Desmond Doss wouldn’t have stood out in a crowd as a brave hero. But sometimes looks can be deceiving. Doss was a quiet, unassuming conscientious objector who served as a combat medic in World War II. He was twice awarded the Bronze Star for valor for risking his life to save wounded soldiers during fighting in Guam and the Philippines. But it was on the island of Okinawa that he displayed his most extraordinary bravery.

Desmond Doss on Okinawa in May 1945 during the fighting that would result in his being awarded the Medal of Honor.

A Very Unusual Training Experience

Doss was born in Lynchburg, Virginia on February 7, 1919. He was a strict Seventh-Day Adventist, a pacifist, and didn’t believe in violence or the use of arms. He attended a school of the same faith until the eighth grade when he left school to work to help his family during the Great Depression.

At the outbreak of World War II, Doss had a job in the Newport News shipbuilding yards and was offered a deferment. But he turned it down and enlisted in the army on April 1, 1942, hoping to be a medic due to his refusal to carry a weapon because of his religious convictions. His basic training experience was difficult. He was threatened and harassed. Many of the other recruits threw shoes at him while he prayed, and they tried to have him transferred out of their unit.

His fellow troops considered him a coward, a misfit and he was bullied during his training with the newly reformed 77th Infantry Division. He further angered the military when he asked for a pass on Saturdays to observe his Sabbath

His unit’s officers tried to threaten, cajole, and harass him into carrying a weapon. But he remained steadfast in his beliefs. They even tried to court-martial him for refusing to obey a direct order to carry a rifle.

But despite all of it, Doss remained true to his upbringing and never held a grudge against his fellow troops. Whenever one would need treatment for their injuries or ailments during their training, Doss was always there for them. Little did they know how much.

Desmond Doss in Hacksaw Ridge

During the American invasion of Okinawa, the final precursor of the invasion of Japan itself, the 77th Division was assigned the task of taking the Maeda Escarpment, a jagged 125′ cliff.

The Japanese planned was to let the Americans climb up and once they reached the top annihilate them with a concentration of machine-gun and mortar fire.

The Americans reached the top and initially took the bloody ground called Hacksaw Ridge. But the Japanese counterattacked and forced them off the top with horrendous casualties. The Americans were forced to order a retreat. Everyone retreated except Desmond Doss.

Doss disobeyed orders and remained behind for 12 hours, slowly making his way from one wounded man to another, treating their wounds and then carrying them to the edge of the escarpment from where he slowly lowered them down to be taken to a field hospital.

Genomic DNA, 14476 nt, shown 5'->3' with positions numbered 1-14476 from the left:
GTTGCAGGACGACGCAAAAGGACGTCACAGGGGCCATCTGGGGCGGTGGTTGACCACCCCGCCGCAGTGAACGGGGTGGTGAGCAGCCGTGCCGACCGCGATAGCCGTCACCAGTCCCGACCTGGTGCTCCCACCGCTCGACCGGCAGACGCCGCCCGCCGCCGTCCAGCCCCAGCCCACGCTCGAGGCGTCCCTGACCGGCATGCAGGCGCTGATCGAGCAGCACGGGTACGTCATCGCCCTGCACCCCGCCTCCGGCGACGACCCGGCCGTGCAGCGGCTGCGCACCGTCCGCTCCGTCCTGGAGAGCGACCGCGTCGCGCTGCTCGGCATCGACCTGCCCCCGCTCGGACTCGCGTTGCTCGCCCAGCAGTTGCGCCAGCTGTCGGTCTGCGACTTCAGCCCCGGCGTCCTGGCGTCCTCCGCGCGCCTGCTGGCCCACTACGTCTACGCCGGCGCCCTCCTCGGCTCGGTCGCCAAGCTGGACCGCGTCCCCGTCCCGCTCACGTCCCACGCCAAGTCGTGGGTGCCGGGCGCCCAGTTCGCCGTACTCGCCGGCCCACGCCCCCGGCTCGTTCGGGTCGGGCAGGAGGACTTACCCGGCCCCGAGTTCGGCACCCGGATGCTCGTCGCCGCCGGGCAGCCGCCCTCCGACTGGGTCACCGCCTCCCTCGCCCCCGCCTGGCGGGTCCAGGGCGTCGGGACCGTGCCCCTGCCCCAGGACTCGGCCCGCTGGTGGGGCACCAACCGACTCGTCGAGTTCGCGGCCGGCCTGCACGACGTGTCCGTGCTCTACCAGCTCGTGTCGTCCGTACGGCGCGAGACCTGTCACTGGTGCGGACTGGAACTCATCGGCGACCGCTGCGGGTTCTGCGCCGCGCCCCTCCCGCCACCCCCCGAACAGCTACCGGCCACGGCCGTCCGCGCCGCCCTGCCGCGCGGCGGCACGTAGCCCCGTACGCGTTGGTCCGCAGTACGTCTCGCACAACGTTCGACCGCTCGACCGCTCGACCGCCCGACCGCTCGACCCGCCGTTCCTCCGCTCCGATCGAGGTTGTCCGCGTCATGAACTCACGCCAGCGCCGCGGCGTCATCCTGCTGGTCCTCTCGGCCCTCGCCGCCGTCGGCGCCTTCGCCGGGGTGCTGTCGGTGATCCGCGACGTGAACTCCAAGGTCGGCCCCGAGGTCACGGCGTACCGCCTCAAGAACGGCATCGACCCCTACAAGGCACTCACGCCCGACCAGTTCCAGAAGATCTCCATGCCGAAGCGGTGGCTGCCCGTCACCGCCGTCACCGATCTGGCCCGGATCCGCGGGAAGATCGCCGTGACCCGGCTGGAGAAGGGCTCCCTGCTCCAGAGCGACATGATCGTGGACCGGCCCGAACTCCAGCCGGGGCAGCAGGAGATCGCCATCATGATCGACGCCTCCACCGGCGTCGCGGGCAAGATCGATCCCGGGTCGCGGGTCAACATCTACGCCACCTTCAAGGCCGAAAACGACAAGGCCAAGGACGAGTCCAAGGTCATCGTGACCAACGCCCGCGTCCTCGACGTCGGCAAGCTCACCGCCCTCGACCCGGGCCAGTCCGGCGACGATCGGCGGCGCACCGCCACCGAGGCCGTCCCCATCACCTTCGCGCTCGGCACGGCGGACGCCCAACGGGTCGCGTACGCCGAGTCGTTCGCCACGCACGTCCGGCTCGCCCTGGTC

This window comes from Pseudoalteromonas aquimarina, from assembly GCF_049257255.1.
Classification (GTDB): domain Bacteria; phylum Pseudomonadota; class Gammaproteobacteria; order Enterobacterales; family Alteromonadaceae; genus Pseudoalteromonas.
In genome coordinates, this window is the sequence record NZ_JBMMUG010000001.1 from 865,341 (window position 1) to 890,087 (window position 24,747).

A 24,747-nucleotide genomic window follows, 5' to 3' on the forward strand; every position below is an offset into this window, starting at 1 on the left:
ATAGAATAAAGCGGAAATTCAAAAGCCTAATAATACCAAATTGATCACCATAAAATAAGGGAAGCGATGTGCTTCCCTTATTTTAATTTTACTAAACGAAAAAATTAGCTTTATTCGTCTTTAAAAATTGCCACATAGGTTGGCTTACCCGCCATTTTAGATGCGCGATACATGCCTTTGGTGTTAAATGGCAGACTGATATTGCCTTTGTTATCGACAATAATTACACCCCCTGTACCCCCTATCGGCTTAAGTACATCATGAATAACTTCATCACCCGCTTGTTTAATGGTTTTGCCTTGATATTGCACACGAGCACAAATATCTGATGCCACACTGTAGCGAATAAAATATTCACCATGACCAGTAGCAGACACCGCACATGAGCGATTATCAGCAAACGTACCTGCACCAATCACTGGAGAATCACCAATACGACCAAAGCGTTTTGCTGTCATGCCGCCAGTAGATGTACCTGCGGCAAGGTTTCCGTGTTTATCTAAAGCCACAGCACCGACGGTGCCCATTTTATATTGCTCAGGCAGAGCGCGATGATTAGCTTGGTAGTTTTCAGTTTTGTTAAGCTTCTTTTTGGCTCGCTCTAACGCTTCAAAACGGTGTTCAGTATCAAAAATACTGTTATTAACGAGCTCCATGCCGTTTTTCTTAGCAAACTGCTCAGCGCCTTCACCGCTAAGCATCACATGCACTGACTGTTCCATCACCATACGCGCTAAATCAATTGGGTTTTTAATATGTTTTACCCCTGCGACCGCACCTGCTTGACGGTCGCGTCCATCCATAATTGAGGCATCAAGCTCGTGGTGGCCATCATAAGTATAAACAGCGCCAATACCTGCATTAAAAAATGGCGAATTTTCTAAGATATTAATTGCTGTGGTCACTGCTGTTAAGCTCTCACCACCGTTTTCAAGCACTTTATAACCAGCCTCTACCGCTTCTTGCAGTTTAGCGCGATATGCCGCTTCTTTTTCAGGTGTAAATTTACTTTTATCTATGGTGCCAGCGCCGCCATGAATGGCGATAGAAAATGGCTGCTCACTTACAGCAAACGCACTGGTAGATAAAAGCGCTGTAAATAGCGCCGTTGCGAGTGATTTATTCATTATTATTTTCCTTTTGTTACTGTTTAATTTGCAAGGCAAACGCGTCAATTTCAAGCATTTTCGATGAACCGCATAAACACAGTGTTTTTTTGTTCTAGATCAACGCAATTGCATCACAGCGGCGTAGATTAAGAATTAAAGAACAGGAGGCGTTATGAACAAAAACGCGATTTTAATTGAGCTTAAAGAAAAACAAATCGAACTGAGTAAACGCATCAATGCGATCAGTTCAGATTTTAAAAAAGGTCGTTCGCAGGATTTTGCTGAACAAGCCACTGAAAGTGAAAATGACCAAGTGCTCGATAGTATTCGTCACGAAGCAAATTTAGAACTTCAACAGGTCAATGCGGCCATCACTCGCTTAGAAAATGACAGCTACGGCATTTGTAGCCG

Hacksaw Ridge with Doss (top) in the spot where he lowered wounded soldiers down the escarpment to troops below.

Doss stayed on the escarpment praying to God to allow him to “save one more” until there were no more left to save.

In an incredible feat of bravery, with Japanese soldiers constantly trying to pick him off, Doss miraculously not only survived but saved 75 men during the night. Finally, he came down covered with the blood of his comrades but able to soldier on another day.

Initially, amid the confusion, he was thought to have been killed. In fact, his parents received a telegram saying he was killed in action, only to receive a letter from Doss later. 

The Respect of His Fellow Soldiers

Two weeks later, on May 21, 1945, Doss was in a foxhole with two other soldiers when a Japanese soldier lobbed a grenade into the hole. Doss attempted to kick the grenade out but it exploded and severely wounded him in both legs. He treated his own wounds but had to wait nearly five hours for a stretcher-bearer to carry him to safety.

But as soon as the stretcher-bearers arrived, Doss noticed a more severely wounded soldier, rolled off the stretcher, and told the bearers to carry the other soldier to safety. While awaiting another one, a Japanese sniper shot him shattering the bones in his upper left arm. Doss then crawled 300 yards to the field first aid station. When he arrived there he discovered he had lost his Bible.

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Every man in the company combed through the battlefield after the battle until they found it. Desmond Doss, the man who had been bullied, threatened, and harassed for his religious convictions, had earned the undying respect of his fellow soldiers after all.

For his actions on Hacksaw Ridge, he was awarded the Medal of Honor by President Truman in October 1945. He was the first conscientious objector to receive the award.

When he returned to the United States, doctors removed the bullet from his shattered arm. He then went to Washington DC for his award. Truman shook his hand holding onto it while the citation was being read. Truman told him, “You really deserve this. I consider this a greater honor than being president.”

At the ceremony, Doss received an even greater gift. His commanding officer presented him with a slightly charred, waterlogged Bible.

Doss died in 2006 and is buried at the National Cemetery in Chattanooga, Tennessee.

Mel Gibson, after a decade hiatus from filmmaking, made a critically acclaimed movie on Doss called Hacksaw Ridge. An interview of Doss can be seen here.